However, Justice Atuguba was of the opinion that the petitioners had not established their allegations of over-voting “except to the limited extent admitted by the Electoral Commission’s chairman, which cannot impact much on the declared results.”

But, Justice Julius Ansah, who agreed with the definition offered by the petitioners, was convinced over-voting occurred in the elections and the petitioners were able to prove that claim.

“There was credible evidence that where there was proof that there was over -voting, the Electoral Commission annulled the votes at the particular polling station. This step by the commission was justified because they apparently were violations of statutory provisions quoted above in this opinion. That much was also admitted by the second respondent; he only sought to mitigate the effect of these errors when he made a half hearted effort by saying that he was not made aware of those cancellations and if he had been he would have checked the records further before cancelling the results. The fact that they had been cancelled for over voting was not doubted; by that the second respondent set an example he ought to follow wherever there was an over-voting,” he stated in his judgment.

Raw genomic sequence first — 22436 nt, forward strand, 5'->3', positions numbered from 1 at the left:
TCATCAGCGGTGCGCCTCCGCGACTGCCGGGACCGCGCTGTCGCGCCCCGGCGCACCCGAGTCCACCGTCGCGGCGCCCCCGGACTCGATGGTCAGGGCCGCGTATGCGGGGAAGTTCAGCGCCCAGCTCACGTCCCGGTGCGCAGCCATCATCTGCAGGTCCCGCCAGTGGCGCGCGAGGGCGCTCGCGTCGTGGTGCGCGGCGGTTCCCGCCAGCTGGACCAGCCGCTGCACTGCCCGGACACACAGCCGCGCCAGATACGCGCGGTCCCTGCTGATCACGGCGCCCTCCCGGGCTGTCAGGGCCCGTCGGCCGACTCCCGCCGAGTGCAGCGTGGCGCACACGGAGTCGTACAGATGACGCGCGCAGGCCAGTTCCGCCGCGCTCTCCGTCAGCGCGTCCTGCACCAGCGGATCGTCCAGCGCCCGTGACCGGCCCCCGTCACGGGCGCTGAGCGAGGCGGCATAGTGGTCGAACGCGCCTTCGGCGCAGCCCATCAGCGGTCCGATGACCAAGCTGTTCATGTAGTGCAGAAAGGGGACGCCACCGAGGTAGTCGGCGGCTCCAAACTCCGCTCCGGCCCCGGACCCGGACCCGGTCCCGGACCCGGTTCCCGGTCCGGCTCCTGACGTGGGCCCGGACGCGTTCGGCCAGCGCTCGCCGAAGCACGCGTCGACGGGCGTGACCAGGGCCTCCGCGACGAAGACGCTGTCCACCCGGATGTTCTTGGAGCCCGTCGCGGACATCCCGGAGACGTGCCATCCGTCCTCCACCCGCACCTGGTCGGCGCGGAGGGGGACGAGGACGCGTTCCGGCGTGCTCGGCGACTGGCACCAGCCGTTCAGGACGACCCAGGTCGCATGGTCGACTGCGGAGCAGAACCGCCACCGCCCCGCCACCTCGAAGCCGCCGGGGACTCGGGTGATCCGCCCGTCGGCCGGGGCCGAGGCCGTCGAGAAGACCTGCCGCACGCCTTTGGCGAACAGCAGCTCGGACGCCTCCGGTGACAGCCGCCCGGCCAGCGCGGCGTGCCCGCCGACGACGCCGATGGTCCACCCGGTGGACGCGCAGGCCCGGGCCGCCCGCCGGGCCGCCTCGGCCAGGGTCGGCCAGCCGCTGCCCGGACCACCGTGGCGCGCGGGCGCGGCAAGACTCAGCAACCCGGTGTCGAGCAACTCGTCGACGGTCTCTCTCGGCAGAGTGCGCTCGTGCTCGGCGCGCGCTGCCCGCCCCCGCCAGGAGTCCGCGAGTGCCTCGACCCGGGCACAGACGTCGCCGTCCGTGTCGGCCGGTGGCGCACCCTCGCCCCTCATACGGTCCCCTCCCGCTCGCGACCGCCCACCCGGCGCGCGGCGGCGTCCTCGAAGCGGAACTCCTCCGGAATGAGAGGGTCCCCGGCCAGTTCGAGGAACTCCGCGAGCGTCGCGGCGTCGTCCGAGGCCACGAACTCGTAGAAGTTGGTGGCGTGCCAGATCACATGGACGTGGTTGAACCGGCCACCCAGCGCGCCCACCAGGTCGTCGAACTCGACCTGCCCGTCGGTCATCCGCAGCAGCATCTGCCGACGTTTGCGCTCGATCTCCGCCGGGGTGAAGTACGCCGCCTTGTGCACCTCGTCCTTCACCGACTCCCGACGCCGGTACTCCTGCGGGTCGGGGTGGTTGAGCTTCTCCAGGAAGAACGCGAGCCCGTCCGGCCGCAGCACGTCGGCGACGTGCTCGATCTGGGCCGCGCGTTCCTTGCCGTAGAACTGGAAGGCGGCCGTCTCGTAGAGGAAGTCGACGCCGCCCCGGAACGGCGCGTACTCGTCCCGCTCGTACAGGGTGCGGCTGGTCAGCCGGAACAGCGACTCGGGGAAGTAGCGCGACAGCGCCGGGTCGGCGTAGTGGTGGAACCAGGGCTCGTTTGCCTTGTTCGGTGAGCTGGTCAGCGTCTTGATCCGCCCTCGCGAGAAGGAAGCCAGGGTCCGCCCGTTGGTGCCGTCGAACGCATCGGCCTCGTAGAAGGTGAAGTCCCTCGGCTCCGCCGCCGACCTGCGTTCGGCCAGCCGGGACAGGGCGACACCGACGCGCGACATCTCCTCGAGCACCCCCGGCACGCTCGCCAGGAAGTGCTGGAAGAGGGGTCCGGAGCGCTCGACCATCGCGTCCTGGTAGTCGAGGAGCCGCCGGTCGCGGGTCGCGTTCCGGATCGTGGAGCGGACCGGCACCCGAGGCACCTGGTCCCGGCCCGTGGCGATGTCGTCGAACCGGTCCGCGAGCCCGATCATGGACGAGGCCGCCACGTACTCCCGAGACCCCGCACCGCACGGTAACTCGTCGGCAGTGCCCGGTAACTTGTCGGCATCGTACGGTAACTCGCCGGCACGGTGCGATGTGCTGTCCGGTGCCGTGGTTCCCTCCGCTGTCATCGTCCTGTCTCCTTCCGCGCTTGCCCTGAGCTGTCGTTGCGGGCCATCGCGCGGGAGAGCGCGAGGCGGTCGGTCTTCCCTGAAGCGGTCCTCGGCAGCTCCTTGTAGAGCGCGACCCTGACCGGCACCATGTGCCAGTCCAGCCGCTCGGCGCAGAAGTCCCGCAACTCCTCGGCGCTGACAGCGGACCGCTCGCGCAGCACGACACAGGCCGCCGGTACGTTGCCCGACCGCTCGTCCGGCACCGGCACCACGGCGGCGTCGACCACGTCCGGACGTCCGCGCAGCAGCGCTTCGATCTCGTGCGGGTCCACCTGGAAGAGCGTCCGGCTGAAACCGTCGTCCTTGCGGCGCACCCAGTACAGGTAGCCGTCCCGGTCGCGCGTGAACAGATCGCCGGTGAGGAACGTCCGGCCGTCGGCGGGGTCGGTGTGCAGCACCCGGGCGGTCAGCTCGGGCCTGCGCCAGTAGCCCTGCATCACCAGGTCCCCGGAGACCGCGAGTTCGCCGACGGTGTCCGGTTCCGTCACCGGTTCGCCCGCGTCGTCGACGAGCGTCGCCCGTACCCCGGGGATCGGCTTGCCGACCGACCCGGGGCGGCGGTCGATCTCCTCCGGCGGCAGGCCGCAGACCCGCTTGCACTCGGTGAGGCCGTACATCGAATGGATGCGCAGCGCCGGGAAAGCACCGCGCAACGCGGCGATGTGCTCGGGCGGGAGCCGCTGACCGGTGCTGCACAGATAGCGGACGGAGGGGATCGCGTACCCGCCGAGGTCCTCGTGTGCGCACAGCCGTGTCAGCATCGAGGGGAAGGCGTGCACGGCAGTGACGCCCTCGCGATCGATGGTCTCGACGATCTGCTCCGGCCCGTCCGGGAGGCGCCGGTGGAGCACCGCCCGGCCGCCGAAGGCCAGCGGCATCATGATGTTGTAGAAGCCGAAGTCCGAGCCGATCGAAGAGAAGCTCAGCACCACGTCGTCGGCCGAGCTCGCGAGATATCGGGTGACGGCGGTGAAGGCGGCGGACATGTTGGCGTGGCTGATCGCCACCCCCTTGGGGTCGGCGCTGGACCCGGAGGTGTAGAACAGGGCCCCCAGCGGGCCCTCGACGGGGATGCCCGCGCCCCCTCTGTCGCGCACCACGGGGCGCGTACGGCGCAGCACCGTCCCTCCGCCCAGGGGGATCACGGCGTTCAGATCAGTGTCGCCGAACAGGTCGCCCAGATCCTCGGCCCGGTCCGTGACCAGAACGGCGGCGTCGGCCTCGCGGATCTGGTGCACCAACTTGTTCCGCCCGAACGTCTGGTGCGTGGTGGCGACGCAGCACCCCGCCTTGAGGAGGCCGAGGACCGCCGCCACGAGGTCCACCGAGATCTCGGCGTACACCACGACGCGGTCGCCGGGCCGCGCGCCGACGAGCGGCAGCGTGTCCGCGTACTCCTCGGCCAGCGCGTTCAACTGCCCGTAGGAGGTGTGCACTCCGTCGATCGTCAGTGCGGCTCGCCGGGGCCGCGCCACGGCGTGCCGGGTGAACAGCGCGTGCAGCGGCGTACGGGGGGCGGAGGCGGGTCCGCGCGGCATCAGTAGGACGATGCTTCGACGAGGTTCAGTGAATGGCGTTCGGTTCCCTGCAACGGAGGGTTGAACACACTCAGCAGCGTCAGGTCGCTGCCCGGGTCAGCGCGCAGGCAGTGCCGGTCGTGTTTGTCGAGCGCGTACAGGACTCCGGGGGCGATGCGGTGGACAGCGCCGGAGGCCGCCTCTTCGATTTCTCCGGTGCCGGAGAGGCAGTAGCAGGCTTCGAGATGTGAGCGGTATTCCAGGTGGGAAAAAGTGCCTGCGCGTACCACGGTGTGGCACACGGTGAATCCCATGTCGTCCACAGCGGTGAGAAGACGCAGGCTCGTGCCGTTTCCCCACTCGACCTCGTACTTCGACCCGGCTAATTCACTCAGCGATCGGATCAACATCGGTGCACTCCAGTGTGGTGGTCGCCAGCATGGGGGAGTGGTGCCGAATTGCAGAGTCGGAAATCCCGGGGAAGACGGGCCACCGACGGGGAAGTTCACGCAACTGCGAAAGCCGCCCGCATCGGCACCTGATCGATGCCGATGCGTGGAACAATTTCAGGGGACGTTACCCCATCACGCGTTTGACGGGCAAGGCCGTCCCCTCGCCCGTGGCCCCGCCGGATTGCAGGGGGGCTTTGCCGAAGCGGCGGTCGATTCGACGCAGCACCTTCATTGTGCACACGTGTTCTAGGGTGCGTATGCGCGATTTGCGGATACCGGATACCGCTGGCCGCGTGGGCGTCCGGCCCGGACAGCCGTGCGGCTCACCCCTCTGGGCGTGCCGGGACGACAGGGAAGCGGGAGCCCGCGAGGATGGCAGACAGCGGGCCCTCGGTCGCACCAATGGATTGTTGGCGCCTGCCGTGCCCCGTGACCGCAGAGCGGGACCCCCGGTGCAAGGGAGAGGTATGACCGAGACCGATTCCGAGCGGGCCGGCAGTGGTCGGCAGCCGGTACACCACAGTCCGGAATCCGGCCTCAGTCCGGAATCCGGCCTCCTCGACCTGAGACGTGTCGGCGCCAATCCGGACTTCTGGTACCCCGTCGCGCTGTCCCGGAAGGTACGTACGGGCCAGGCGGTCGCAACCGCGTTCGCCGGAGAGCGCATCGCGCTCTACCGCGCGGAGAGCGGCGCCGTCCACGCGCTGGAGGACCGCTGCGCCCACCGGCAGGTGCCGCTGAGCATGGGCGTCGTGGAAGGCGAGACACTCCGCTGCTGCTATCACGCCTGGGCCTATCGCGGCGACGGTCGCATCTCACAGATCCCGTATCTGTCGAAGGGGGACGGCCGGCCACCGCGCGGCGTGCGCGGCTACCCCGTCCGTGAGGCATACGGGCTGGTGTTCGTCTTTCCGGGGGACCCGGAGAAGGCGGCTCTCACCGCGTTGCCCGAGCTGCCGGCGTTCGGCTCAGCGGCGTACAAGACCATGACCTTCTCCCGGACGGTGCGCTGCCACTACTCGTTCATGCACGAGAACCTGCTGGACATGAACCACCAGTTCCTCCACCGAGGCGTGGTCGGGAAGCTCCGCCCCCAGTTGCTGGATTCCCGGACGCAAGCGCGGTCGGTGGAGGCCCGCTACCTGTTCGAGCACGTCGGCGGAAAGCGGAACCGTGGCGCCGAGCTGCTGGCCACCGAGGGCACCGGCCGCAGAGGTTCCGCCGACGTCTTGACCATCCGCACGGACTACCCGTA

He added: “I am of the view that our electoral laws will be given a lot of impetus and strength and respect if they are given teeth to bite and all breaches are given uniform treatment; what is good for the goose is equally good for the gander.”

“Reduced to simple practical terms polling stations where over voting took place, the results were cancelled, and there was no reason why the same thing ought not to be done to where the same thing took place.

My overall assessment of the evidence on the ground of over-voting is that the petitioners proved their case on the preponderance of evidence and that looking at the weight of the votes affected by that irregularity, it affected the outcome of the results so much that I have no option other than annulling those votes and I do so annul them,” he concluded on over-voting.

Comments

Continue reading: 

Atuguba Upholds ‘Ballot Stuffing’?

You must be logged in to post a comment Login